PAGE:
So you get cores*2 running at speed/2, not so useful for some HT processors. The i7-720QM(the cpu in a lappy I'm considering buying, but am unsure as to whether to but Intel or AMD) runs at 1.6ghz with 4 cores. I wouldn't even consider buying a processor with 8+ cores if each ran at 800mhz.
Post 18 Jul 2010, 03:08
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revolution
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revolution
It doesn't divide the speed by two. It is not so precise as that. If one of the virtual processors in a HTed core has no thread to run, or is blocked waiting for something, then it consumes zero cycles and the other thread uses the full CPU speed.
Post 18 Jul 2010, 03:12
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Tyler



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Tyler
Is it possible for an OS to know what 2 pseudo-cores use the same physical core? That would make monitoring core usage at least kinda possible and would allow the OS to prioritize whether or not both pseudo-cores should be used.
Post 18 Jul 2010, 03:22
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revolution
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revolution
Tyler wrote:
So you get cores*2 running at speed/2, not so useful for some HT processors. The i7-720QM(the cpu in a lappy I'm considering buying, but am unsure as to whether to but Intel or AMD) runs at 1.6ghz with 4 cores. I wouldn't even consider buying a processor with 8+ cores if each ran at 800mhz.
Actually, now that we know the reason for your enquiry, I would suggest that you are focussing upon the wrong criterium. Perhaps instead you should be looking at power efficiency? AMD has always struggled to get the power usage down in laptops so you might find that an Intel CPU can suit the laptop usage situation better. HT is a red-herring.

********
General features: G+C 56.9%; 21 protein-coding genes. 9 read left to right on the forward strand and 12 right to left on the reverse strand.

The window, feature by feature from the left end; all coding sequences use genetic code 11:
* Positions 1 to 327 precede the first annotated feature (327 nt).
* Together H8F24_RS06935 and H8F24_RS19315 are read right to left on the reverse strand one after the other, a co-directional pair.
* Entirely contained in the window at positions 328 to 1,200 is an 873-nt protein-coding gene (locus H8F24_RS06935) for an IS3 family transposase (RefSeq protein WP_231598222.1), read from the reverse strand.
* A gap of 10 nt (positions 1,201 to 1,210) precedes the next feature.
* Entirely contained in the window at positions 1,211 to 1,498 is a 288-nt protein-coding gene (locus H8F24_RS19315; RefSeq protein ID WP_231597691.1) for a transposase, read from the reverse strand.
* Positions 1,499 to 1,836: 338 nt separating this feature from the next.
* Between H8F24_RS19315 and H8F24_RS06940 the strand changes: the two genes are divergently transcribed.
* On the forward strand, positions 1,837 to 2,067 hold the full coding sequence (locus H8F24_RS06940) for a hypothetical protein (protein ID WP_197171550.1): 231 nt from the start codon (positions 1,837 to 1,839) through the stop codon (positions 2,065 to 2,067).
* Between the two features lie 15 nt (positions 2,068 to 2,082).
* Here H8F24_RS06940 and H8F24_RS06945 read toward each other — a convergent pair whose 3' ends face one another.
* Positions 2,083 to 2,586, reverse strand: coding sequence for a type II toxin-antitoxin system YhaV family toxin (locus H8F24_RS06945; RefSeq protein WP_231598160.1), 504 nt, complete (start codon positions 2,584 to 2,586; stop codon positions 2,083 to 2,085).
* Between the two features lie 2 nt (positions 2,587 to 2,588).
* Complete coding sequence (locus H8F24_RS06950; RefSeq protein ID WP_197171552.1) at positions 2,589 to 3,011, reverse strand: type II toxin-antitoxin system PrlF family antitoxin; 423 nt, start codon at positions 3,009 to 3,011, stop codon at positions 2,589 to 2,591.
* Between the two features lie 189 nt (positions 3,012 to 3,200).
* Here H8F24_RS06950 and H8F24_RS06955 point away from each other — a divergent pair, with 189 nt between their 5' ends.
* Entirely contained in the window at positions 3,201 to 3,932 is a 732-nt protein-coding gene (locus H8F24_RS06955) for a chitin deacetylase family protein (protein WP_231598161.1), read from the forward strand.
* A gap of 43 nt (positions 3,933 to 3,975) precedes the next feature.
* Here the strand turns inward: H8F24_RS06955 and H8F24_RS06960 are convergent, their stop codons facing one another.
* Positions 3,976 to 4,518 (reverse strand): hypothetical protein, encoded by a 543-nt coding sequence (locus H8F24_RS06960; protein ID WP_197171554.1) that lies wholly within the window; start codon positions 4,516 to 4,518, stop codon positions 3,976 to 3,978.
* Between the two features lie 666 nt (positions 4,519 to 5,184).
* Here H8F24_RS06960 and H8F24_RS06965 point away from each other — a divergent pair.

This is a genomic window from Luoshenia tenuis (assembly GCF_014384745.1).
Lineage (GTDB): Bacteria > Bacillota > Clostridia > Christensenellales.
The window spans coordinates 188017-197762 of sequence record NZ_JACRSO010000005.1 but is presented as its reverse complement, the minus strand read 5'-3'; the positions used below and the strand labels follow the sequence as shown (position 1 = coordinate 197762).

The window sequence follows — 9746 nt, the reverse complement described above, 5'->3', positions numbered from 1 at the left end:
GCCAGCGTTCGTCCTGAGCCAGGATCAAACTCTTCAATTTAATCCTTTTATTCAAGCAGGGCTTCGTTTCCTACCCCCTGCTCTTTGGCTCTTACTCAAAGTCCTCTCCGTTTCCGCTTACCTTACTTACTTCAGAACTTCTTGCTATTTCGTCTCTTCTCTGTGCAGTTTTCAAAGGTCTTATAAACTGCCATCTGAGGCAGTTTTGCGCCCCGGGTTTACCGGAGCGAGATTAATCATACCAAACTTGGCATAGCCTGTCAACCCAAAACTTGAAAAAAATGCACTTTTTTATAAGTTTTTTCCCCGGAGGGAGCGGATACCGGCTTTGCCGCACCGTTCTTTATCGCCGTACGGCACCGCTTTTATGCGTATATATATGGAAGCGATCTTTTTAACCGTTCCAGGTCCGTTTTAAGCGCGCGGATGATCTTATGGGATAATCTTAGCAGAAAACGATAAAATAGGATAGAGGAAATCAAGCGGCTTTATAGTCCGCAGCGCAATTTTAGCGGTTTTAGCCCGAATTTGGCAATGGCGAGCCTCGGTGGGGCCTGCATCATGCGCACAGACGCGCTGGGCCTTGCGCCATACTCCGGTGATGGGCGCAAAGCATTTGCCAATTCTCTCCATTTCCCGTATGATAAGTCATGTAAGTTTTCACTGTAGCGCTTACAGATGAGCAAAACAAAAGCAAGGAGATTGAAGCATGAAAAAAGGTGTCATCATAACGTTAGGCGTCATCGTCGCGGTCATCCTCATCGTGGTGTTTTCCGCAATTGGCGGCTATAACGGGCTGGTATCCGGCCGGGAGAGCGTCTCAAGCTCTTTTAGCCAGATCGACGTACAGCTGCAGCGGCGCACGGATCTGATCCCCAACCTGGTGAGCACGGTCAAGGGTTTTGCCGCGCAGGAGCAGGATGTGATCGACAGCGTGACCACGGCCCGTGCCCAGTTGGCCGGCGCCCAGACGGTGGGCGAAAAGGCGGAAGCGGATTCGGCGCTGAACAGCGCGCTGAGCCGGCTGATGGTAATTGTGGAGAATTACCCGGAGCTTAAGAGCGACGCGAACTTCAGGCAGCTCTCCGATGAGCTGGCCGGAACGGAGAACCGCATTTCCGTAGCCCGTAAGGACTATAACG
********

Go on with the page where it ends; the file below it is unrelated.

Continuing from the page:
Post 18 Jul 2010, 03:24
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revolution
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Tyler wrote:
Is it possible for an OS to know what 2 pseudo-cores use the same physical core? That would make monitoring core usage at least kinda possible and would allow the OS to prioritize whether or not both pseudo-cores should be used.
The OS can and does know about the HT/cores/sockets arrangement. But that doesn't help. Software cannot override the HTs lack of prioritisation. It is a hardware limitation.
Post 18 Jul 2010, 03:27
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Tyler



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Tyler
If the OS can tell if 2 threads are running on the same core, it would be simple to make the scheduler only schedule both threads when doing so is optimal, otherwise it could leave one blocked. I'm assuming switching isn't done unless both are scheduled.
Post 18 Jul 2010, 03:39
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revolution
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Tyler wrote: